Behind the life and work of Saul Bellow

In the late 1950s, novelist Saul Bellow, X’39, found himself living in upstate New York in a well-worn house with Ralph Ellison, the acclaimed author of Invisible Man, as a roommate. A trove of correspondence remains from the two years that the literary odd couple lived under the same roof.

One letter, faded and yellowed, is dated May 15, 1959. It mostly details gutter repairs and the state of spring flowers. A postscript states a rake had been purchased. But Ellison slips in an aside on Bellow’s acclaimed novel Henderson the Rain King that had just been published.

“Henderson, by the way, continues to raise the decibels at literary get togethers. You threw some real whiskey in the placid water of the literary well and I’ve been laughing my can off to see them try to deal with it.”

Ellison’s delight is one of countless glimpses into Bellow’s life—30-plus years of which he spent as a University of Chicago professor—that emerges from the letters, personal writings and unpublished works recently made public in the Saul Bellow Papers at the University of Chicago Library.

“The University and the city of Chicago were the home of much of Bellow’s writing, and no other location was more appropriate as a permanent location of his papers,” said Daniel Meyer, director of the Library’s Special Collections Research Center.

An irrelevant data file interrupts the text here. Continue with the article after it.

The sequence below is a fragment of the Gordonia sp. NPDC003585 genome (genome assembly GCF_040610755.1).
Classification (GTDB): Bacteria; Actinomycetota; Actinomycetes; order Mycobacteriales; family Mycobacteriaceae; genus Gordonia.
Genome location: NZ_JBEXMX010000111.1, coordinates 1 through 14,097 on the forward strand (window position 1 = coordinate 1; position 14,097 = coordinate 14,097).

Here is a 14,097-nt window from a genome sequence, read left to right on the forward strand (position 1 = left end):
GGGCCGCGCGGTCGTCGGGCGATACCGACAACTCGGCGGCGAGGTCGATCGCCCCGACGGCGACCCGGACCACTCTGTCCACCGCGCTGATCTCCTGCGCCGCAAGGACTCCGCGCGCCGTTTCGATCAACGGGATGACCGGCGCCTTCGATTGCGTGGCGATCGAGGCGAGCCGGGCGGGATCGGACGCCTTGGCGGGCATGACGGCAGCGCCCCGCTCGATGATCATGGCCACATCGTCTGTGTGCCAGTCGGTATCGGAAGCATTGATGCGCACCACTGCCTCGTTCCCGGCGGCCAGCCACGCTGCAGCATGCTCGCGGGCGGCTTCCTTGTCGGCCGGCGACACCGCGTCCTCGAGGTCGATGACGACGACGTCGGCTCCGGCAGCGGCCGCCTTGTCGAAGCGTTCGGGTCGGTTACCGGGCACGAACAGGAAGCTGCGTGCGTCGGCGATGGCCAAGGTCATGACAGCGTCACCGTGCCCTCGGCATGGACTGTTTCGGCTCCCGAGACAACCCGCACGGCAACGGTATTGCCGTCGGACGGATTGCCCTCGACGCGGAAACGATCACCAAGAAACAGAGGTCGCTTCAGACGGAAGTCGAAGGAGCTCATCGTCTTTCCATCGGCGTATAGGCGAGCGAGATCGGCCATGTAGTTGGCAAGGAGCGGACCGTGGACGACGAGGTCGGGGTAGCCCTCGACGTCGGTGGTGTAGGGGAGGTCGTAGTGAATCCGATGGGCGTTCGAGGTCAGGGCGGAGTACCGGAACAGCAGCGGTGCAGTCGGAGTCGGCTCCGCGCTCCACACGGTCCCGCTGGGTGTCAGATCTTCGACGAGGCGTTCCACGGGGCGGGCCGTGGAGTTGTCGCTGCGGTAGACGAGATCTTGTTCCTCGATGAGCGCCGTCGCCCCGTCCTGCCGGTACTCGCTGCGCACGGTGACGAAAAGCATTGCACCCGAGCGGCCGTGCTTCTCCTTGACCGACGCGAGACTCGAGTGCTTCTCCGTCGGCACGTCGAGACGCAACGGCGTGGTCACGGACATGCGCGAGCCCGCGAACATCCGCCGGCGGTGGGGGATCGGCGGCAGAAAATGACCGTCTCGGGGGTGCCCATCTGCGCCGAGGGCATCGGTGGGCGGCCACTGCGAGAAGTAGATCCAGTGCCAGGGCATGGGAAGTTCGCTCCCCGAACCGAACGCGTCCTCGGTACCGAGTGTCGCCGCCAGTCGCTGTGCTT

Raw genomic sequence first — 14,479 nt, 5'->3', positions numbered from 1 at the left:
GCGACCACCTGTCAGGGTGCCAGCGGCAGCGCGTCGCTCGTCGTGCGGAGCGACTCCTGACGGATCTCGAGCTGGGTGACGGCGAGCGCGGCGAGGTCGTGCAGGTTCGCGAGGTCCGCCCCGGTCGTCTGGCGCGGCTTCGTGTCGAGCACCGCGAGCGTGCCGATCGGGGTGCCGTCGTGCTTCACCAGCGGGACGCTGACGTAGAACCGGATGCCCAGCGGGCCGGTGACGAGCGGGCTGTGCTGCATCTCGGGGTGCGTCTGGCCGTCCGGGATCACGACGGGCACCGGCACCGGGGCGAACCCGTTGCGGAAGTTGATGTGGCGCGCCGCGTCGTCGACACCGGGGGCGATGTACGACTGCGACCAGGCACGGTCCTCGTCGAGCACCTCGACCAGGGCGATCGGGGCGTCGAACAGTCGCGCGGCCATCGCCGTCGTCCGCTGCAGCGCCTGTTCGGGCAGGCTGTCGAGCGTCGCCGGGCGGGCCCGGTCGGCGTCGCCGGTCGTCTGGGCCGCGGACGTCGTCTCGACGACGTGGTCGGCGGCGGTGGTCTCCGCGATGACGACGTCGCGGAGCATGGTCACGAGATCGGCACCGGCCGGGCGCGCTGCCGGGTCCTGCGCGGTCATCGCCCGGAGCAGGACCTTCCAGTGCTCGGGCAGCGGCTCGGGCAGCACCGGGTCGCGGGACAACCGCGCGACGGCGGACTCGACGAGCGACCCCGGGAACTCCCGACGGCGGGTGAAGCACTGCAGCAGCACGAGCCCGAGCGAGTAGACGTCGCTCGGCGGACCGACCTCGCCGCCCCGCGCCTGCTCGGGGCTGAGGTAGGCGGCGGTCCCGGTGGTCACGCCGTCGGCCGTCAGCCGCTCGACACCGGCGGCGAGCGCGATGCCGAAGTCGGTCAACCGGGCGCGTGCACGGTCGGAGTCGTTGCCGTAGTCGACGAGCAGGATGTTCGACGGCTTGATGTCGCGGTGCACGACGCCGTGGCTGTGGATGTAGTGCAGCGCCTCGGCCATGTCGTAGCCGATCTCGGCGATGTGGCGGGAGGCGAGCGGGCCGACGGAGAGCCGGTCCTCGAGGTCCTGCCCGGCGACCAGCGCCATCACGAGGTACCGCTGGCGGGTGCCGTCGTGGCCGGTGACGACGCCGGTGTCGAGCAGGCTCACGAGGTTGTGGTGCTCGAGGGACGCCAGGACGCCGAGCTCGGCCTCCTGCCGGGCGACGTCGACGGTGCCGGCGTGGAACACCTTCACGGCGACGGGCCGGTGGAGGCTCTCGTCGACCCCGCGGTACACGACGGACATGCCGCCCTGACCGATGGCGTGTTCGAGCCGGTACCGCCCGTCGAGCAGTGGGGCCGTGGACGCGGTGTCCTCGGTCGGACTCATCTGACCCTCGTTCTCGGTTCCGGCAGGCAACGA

The opening of the archives, following extensive organization and cataloguing of the collection made possible by the financial support of Robert Nelson, AM’64, and Carolyn Nelson, AM’64, PhD’67, will provide new insights into Bellow, Chicago and 20th-century American literature. In addition to his correspondences, the archives contain ephemera—from Bellow’s Rolodex to handmade art by his children–as well as photographs and audio recordings. But of real significance to scholars will be drafts of Bellow’s published and unpublished works.

Bellow biographer Zachary Leader called the papers “a tremendous boon for people who are interested in Bellow’s life and work. Unless you know the intermediate, unfinished works, you don’t know how his ideas evolved, how his style evolved.”

Finding the right note

Born in Montreal in 1915, Bellow was raised in Chicago, most notably the Humboldt Park neighborhood. He spent two years as an undergraduate at UChicago before completing his degree at Northwestern University.

In 1962, he returned to Chicago as a faculty member in the Committee on Social Thought and remained for more than three decades, winning nearly every major award in literature, including both the Pulitzer Prize and the Nobel Prize in 1976. Over those years, Bellow made regular deposits of his personal writings to the University’s archives.

The process of cataloguing the papers was no easy task. Lead archivist Ashley Gosselar spent more than a year organizing the works that now span 254 boxes, extending nearly half the length of a football field.

“It is an enormous collection,” Gosselar said. “The challenge of this project was in reuniting the different fragments of drafts. They were very scattered. That took some real sleuthing.”